Your database layer might change, for whatever reason, so you adjust a few queries for loading data and you're back in action.
In addition to this many people haphazardly choose their framework and make the mistake of using Tornado without understanding how nonblocking I/O works. If a user chooses.
Brubeck, they would get nonblocking support for free, which makes it a considerably safer haphazard choice.
In spite of this, however, Brubeck indeed aims to be a one-stop shop. It uses coroutines + nonblocking I/O to make scaling up easy but it also a web.py style routing system because all of us know this style already.
If someone is getting started in a vacuum, they're doing it wrong.
In this case, the plethora of frameworks is an advantage for the advanced developer, while the few big obvious ones stand out for newcomers.
I never got around to playing around with Mongrel2 but always wanted to.
I'm a huge Flask fan and will most likely (after looking through some of the source) be using Brubeck from now on on the Py side of things. It covers the basics very well.
Btw, equally impressive is DictShield.
Will you create any special cases for 'modules/extentions' or will continue to keep things agnostic?
Beyond that I attempted to create a familiar interface for everyone who's used a pythonic web framework before. Indeed, a lot like Flask, but also like Tornado.
* Tornado style routing: https://github.com/j2labs/brubeck/blob/master/demos/demo_min...
* Flask style routing: https://github.com/j2labs/brubeck/blob/master/demos/demo_noc...
I wouldn't use Brubeck without WSGI solely because I don't want to write an app dependent on its web server.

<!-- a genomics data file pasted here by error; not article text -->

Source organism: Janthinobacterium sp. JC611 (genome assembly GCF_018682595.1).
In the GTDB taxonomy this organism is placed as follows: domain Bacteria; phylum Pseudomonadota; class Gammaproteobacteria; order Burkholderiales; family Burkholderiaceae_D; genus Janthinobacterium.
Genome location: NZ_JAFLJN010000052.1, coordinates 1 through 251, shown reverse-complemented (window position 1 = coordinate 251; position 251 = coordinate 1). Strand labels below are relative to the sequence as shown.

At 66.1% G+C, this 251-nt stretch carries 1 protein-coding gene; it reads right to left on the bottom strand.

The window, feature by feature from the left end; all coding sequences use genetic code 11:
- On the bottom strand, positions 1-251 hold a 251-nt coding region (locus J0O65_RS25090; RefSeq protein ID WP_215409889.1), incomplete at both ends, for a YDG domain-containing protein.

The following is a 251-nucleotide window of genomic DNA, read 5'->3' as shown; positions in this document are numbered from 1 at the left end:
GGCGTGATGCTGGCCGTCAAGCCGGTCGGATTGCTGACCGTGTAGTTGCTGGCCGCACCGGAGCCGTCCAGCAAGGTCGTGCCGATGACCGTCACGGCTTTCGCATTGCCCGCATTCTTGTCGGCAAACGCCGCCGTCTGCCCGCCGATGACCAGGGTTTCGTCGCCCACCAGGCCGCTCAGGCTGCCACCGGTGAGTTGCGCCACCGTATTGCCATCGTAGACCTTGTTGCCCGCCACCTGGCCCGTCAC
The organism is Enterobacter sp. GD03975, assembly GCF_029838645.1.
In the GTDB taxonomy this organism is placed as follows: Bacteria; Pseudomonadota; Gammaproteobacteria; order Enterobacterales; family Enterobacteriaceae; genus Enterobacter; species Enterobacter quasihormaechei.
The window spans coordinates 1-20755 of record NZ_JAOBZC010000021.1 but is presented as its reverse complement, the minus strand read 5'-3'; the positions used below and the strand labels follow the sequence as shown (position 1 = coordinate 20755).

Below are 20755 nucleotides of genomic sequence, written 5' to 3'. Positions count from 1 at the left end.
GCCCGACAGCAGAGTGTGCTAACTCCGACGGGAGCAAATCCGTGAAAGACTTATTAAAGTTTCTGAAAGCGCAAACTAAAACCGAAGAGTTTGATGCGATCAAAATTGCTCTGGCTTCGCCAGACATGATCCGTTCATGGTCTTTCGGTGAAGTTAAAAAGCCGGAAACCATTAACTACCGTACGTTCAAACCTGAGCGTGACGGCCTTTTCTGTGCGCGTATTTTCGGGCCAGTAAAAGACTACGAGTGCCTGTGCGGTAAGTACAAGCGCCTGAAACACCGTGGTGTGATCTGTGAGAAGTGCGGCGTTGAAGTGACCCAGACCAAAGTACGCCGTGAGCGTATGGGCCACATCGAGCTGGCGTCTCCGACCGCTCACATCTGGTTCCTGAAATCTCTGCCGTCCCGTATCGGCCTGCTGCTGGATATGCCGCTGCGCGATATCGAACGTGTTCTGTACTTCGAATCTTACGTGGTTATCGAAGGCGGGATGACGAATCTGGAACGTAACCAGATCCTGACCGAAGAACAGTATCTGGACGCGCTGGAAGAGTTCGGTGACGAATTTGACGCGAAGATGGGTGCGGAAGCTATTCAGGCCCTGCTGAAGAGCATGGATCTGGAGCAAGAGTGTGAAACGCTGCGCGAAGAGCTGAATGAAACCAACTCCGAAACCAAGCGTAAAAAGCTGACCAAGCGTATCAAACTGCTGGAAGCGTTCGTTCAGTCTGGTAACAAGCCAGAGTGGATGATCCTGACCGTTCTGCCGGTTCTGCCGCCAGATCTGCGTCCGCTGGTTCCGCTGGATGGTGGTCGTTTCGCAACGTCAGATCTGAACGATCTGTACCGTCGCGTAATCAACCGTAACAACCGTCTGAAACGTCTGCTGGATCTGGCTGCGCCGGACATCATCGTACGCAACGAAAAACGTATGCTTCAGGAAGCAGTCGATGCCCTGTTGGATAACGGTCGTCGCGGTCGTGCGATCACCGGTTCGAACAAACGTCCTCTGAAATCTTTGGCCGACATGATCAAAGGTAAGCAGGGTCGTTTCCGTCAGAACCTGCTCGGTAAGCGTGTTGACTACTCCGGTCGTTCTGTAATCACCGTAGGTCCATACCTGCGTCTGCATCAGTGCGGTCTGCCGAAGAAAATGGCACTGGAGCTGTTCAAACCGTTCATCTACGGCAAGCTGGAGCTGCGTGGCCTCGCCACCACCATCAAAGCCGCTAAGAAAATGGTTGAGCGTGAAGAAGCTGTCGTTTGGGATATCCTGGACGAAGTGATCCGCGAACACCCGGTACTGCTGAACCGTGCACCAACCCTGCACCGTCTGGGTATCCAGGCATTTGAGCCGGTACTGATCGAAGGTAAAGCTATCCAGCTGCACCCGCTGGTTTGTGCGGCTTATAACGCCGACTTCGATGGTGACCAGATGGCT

(speaking as author of the m2wsgi module linked above)
It seems like WSGI supports a subset of Mongrel2 features. Any "pure" WSGI app can run fine behind Mongrel2, but Mongrel2 allows much more than the WSGI model. For example, a response in Mongrel2 is just a socket getting written to. Mongrel2 can send a request to server A, and then receive the response from a completely seperate server B. Can WSGI support something like this? As far as I know, someone would need to reimplement a lot of Mongrel2's functionality in Python (which is idiotic) just for WSGI compliance.
Again, I've yet to build anything with Mongrel2 and I haven't read the WSGI PEP in a while, so please correct me if I'm wrong about anything. After thinking about it yesterday, I find the differences between a more traditional WSGI-esque model and something like Mongrel2 to be fascinating.
I must give it a try at the next new web project.
Having built-in support for Tornado templates will make it much easier to transform an existing one in the future.
Thank you j2lab for sharing!
TIR == LUA
Brubeck == Python
The more complex app implements a full social network on top of Brubeck. I think it will be called Rubik, but I'm not sure yet.
It'll pop up on my github page sooner or later though: https://github.com/j2labs